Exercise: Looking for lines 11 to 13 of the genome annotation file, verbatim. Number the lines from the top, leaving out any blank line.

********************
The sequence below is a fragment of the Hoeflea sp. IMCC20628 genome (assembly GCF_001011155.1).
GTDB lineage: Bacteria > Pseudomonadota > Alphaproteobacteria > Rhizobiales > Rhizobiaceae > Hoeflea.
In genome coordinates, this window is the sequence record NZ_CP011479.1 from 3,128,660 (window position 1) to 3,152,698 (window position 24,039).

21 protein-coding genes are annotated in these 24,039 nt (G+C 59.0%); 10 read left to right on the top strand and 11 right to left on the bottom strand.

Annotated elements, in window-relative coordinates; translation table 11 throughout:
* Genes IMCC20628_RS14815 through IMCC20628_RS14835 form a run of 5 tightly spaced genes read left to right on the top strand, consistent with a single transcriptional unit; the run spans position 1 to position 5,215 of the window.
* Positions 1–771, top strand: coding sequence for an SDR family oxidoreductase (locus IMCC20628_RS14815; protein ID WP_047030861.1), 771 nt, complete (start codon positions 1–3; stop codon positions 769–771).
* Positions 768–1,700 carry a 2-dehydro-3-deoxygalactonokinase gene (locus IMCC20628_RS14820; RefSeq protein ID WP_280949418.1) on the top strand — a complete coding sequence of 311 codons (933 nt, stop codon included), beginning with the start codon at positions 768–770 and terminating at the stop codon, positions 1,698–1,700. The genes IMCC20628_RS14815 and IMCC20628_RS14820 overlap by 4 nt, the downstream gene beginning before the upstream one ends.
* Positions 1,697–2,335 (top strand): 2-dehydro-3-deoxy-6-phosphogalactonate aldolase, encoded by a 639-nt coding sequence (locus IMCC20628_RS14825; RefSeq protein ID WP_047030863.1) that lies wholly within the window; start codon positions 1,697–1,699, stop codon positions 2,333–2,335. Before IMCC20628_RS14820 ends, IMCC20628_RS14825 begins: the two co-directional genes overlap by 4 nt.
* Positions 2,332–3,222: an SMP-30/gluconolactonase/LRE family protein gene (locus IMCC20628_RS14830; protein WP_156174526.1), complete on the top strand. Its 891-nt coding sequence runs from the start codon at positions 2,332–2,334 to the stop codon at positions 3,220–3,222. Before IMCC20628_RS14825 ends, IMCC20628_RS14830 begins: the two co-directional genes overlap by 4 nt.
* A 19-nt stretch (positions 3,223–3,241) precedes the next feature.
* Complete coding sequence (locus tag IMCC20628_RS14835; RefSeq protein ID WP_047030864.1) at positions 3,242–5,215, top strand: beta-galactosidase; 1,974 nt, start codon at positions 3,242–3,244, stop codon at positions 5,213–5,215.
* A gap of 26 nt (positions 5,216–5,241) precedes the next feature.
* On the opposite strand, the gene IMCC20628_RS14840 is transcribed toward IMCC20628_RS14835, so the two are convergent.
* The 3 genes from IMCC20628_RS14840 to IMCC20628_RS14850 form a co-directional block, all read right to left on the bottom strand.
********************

* A 19-nt stretch (positions 3,223–3,241) precedes the next feature.
* Complete coding sequence (locus tag IMCC20628_RS14835; RefSeq protein ID WP_047030864.1) at positions 3,242–5,215, top strand: beta-galactosidase; 1,974 nt, start codon at positions 3,242–3,244, stop codon at positions 5,213–5,215.
* A gap of 26 nt (positions 5,216–5,241) precedes the next feature.